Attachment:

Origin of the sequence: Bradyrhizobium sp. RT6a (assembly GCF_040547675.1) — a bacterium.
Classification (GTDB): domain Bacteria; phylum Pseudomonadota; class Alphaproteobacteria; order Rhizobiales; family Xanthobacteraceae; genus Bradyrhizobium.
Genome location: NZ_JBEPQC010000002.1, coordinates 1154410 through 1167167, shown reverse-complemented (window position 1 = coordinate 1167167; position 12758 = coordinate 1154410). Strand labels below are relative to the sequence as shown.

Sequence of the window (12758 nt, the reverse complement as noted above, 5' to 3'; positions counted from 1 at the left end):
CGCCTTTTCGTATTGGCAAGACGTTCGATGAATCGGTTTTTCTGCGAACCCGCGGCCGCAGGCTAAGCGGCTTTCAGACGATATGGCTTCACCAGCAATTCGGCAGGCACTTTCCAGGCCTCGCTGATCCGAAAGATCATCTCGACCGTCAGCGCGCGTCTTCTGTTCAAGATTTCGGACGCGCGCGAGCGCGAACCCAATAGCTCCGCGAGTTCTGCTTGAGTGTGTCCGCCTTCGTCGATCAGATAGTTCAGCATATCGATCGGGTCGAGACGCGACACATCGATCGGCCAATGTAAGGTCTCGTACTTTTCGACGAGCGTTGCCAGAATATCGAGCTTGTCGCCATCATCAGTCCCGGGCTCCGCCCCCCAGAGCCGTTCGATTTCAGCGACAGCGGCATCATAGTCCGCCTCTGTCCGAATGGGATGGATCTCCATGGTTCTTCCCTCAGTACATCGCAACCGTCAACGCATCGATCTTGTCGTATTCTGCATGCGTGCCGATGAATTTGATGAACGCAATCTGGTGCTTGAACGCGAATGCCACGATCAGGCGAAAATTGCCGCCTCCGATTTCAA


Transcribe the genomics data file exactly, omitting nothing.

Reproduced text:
Origin of the sequence: Bradyrhizobium sp. RT6a (assembly GCF_040547675.1) — a bacterium.
Classification (GTDB): domain Bacteria; phylum Pseudomonadota; class Alphaproteobacteria; order Rhizobiales; family Xanthobacteraceae; genus Bradyrhizobium.
Genome location: NZ_JBEPQC010000002.1, coordinates 1154410 through 1167167, shown reverse-complemented (window position 1 = coordinate 1167167; position 12758 = coordinate 1154410). Strand labels below are relative to the sequence as shown.

Sequence of the window (12758 nt, the reverse complement as noted above, 5' to 3'; positions counted from 1 at the left end):
CGCCTTTTCGTATTGGCAAGACGTTCGATGAATCGGTTTTTCTGCGAACCCGCGGCCGCAGGCTAAGCGGCTTTCAGACGATATGGCTTCACCAGCAATTCGGCAGGCACTTTCCAGGCCTCGCTGATCCGAAAGATCATCTCGACCGTCAGCGCGCGTCTTCTGTTCAAGATTTCGGACGCGCGCGAGCGCGAACCCAATAGCTCCGCGAGTTCTGCTTGAGTGTGTCCGCCTTCGTCGATCAGATAGTTCAGCATATCGATCGGGTCGAGACGCGACACATCGATCGGCCAATGTAAGGTCTCGTACTTTTCGACGAGCGTTGCCAGAATATCGAGCTTGTCGCCATCATCAGTCCCGGGCTCCGCCCCCCAGAGCCGTTCGATTTCAGCGACAGCGGCATCATAGTCCGCCTCTGTCCGAATGGGATGGATCTCCATGGTTCTTCCCTCAGTACATCGCAACCGTCAACGCATCGATCTTGTCGTATTCTGCATGCGTGCCGATGAATTTGATGAACGCAATCTGGTGCTTGAACGCGAATGCCACGATCAGGCGAAAATTGCCGCCTCCGATTTCAA